Thursday, October 20, 2005

Stephen Barrett takes courageous stand against Institute of Medicine Report

Stephen Barrett wrote this critical review (via Medscape) of the Institute of Medicine (IOM) book on complementary and alternative medicine (CAM). The National Center for Complementary and Alternative Medicine (NCCAM), a subsidiary of the NIH, commissioned the IOM to write the report. Barrett accuses both the NCCAM and the IOM of promoting unsound health claims. The report, Barrett says, uncritically accepts implausible health methods. In my opinion he nails the issue in stating “Methods that are plausible should be tested with well-designed clinical trials. The rest should be discarded” (Italics mine). I have previously argued that it is wasteful to study scientifically implausible treatments. He goes on: “Despite all the alleged experts involved in its preparation, the IOM report does not contain a single word of criticism against methods that are sufficiently irrational to be discarded now. Instead, it makes broad, sweeping generalizations and attempts to set an agenda for the widespread adoption of ‘CAM’ research and teaching.”

And, concerning CAM teaching, Barrett points out the increasing uncritical adoption of unscientific claims in medical school curricula. He cites this paper by Stanford professor of medicine Wallace Sampson, M.D. on medical school teaching of alternative medicine. Sampson’s survey indicates that medical schools often present baseless alternative medicine claims uncritically or, worse, actively promote them. This open access full text article is worth reading in its entirety. Sampson writes “With inadequate approaches that fail to uphold criteria for validity and plausibility, so called ‘evidence-based’ medicine remains fluid and loses its value to help physicians discern what is truly useful.” Bingo! Sampson makes valid suggestions for reform of the medical school curriculum.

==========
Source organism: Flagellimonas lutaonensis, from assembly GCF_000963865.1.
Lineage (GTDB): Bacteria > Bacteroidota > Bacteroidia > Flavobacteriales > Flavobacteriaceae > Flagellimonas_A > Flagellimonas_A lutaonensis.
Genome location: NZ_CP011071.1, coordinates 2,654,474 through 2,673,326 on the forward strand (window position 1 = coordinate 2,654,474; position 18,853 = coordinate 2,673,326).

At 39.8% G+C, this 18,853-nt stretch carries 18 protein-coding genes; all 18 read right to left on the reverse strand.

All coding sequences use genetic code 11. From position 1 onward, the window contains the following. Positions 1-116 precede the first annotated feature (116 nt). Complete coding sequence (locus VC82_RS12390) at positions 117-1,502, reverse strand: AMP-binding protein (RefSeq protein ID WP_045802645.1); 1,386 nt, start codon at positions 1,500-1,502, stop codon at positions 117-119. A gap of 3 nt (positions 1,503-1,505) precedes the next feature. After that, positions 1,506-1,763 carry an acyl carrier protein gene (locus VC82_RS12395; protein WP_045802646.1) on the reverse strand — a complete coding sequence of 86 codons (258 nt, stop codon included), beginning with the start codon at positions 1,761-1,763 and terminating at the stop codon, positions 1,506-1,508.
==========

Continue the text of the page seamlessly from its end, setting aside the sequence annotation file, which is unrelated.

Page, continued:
Anonymous said...

Be careful about only endorsing plausible ideas. I am old enough to remember going to several meetings where the Australians who were saying that ulcers were caused by infectious disease were hooted off the conference stage. I believe they received the Nobel Prize last week.

R. W. Donnell said...

In response to anonymous---

Thanks for your comment. Perhaps I should clarify my statement about plausibility. The notion that an infectious agent could cause paptic ulcer was novel but not scientifically implausible. Contrast that, a novel but biologically plausible idea, with, e.g., the notion that one can diagnose and treat a variety of ailments by using ones hands to sense and manipulate magnetic fields (therapeutic touch)or that one can dilute a substance down until only a spirit like essence, but no molecules, remain, and achieve therapeutic effects (homeopathy).